E2 Visa status is investors coming to the United States to develop or direct the operations of a business enterprise in which they have invested a substantial amount of capital. One of the main considerations when determining qualifications for the E2 visa is an investment. We discuss what is considered an “investment” for the E2 Investor visa.
What is an “investment” for the E2 Investor Visa?
According to INA 101(a)(15)(E)(ii) an E2 visa is available for investors whose purpose is, “solely to develop and direct the operations of an enterprise in which he has invested, or of an enterprise in which he is actively in the process of investing, a substantial amount of capital.” Three factors are used to determine the meaning of “investment” such as (1) Source of Funds, (2) Risk of Funds, and (3) Commitment of Funds. We explain these three factors in detail below.
Factor 1: Source of Funds
There are many different acceptable sources for the funds used in an E2 investment. The source of the investment funds can be from any country. The source of the investment funds must be the result of legal activities and cannot be tied to illicit activities. The investment funds must be in your possession and control to qualify. Examples of qualifying investment funds include, but are not limited to the following:
- Capital assets or funds from savings,
- Contest winnings,
- Loans collateralized by the applicant’s own personal assets (must be at risk) or other legitimate sources.
Factor 2: Risk of Funds
The investment funds or other capital assets must be at risk with the expectation of generating a financial return. For this reason, non-profit ventures do not qualify for E-2 visa status. The investment funds must be subject to partial or total loss if the business fails. If the investment funds are from indebtedness, the following must be met:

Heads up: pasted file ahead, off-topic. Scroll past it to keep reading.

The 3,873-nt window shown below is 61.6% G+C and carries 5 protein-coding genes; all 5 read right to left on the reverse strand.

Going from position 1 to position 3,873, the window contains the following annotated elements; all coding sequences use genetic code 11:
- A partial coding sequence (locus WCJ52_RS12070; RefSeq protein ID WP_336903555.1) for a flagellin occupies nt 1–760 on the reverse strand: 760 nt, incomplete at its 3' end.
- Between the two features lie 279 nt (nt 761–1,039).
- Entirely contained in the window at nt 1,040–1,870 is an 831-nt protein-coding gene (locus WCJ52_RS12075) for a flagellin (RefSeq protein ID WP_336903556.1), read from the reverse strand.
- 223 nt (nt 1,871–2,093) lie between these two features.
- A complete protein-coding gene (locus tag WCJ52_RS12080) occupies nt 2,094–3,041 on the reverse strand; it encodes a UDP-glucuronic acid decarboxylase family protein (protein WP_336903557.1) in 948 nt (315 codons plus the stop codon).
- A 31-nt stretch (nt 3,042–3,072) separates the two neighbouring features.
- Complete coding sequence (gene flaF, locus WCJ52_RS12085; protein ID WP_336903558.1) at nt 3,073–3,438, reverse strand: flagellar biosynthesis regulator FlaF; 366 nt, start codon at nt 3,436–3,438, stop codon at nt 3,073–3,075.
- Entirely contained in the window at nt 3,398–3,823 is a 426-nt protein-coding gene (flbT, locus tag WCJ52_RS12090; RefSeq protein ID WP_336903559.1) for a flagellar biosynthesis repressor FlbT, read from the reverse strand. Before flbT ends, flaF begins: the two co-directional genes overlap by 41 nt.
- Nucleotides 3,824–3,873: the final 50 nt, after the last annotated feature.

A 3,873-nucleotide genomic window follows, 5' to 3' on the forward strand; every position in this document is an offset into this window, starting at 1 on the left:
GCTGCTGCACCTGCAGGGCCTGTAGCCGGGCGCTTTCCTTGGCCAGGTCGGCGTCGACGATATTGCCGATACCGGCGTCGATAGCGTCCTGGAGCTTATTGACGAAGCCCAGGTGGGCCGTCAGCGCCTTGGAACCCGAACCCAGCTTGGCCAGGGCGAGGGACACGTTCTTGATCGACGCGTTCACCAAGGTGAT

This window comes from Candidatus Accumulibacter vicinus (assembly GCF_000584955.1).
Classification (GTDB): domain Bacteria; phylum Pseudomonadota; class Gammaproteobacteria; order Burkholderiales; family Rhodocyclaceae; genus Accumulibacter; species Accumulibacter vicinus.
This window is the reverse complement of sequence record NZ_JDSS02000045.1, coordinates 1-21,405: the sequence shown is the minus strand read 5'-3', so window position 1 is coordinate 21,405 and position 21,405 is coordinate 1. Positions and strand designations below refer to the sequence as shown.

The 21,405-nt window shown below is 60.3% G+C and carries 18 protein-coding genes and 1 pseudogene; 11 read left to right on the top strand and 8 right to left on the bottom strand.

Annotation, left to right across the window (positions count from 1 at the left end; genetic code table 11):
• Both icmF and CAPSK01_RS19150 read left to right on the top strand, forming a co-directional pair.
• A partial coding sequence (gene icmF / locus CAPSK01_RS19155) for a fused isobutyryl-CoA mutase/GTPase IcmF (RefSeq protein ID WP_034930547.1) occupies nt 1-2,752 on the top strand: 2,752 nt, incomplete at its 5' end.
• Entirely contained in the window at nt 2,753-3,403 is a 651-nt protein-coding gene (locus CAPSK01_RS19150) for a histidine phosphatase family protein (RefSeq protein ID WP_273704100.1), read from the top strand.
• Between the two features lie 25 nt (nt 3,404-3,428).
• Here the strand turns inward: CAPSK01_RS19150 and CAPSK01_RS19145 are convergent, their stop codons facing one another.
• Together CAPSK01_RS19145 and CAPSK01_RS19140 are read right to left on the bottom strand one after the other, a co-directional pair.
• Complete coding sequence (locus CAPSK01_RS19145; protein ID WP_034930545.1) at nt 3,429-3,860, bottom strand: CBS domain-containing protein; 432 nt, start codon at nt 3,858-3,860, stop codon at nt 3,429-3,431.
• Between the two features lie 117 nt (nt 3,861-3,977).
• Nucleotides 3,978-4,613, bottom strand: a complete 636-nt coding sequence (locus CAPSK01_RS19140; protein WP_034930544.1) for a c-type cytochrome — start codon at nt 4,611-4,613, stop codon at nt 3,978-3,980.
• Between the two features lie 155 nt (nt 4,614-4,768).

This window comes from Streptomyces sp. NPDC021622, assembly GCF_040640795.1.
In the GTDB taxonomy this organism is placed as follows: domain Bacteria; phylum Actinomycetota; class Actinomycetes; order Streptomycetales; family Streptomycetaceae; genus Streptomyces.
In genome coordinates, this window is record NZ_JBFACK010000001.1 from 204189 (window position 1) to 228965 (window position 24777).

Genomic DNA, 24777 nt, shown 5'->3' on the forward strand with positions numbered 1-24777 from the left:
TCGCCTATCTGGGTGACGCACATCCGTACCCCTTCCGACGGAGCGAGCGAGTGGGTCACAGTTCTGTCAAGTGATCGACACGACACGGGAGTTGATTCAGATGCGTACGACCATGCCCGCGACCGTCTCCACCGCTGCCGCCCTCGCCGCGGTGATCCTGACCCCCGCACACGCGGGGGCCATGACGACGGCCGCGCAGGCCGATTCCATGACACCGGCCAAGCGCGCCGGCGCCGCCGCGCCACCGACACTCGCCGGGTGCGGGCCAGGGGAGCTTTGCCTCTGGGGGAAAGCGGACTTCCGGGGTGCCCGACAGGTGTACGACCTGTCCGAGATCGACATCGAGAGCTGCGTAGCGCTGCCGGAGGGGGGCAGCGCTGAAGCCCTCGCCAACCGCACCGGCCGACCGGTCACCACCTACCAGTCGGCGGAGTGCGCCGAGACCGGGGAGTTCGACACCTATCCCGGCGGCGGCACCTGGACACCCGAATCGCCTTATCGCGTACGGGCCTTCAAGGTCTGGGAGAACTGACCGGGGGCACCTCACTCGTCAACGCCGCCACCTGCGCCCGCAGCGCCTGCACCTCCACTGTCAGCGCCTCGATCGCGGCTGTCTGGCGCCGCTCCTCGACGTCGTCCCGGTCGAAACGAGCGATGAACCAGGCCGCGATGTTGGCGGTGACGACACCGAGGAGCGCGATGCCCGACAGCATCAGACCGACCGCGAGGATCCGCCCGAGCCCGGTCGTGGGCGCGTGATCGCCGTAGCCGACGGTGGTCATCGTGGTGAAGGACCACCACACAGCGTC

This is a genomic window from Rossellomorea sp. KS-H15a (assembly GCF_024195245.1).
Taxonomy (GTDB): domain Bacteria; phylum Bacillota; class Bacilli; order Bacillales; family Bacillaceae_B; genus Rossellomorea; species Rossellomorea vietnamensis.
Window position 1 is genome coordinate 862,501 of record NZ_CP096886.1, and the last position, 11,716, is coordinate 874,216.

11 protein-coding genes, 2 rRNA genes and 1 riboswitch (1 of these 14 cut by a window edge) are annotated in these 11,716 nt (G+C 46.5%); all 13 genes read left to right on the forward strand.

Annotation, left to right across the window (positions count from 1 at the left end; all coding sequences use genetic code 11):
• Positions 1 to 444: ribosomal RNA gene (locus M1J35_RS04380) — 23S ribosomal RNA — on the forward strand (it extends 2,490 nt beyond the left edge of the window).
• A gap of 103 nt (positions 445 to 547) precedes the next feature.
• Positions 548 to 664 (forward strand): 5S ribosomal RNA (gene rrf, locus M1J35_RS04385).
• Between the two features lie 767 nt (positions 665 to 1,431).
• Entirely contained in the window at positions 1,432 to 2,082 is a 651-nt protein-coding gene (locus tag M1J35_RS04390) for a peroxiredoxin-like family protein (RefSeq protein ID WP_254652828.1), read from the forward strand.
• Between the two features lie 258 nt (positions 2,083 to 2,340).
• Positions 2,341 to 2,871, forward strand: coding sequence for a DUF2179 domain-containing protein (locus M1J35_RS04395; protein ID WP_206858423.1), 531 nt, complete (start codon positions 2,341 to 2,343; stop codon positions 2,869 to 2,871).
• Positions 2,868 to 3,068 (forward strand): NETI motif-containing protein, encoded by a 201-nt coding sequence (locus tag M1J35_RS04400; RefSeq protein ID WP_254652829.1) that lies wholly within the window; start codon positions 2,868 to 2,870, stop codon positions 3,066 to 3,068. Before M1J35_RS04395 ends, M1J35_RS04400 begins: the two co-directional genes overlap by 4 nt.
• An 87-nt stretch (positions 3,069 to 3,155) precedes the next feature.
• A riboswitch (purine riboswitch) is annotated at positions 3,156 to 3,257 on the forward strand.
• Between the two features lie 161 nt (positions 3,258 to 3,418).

- Indebtedness such as mortgage debt or commercial loans secured by the assets of the enterprise cannot count toward the investment, as there is no risk of loss. For example, if the business in which the applicant is investing is used as collateral, funds from the resulting loan or mortgage are not at risk, even if some personal assets are also used as collateral.
- Only indebtedness collateralized by the applicant’s own personal assets, such as a second mortgage on a home, or unsecured loan, such as a loan on the applicant’s personal signature may be included since the applicant risks the funds in the event of business failure.
Factor 3: Commitment of Funds
The investment funds or assets must be committed to the investment, and the commitment must be real and irrevocable. An investment conditioned upon the issuance of the E-2 visa may still qualify if the assets to be used are held in escrow for release or transfer once the condition is met. The investor must have entered into an agreement and have committed funds.
*Note – Intent to invest, possession of uncommitted funds in a bank account, and prospective investment arrangements without commitment, do not qualify as an investment for an E-2 visa.
E Visas for Traders & Investors
Additional Outside Resources
We Can Help!
The immigration lawyers at Richards and Jurusik Immigration Law have more than 20 years of experience helping people to live and work in the United States. Contact us today for an assessment of your legal situation.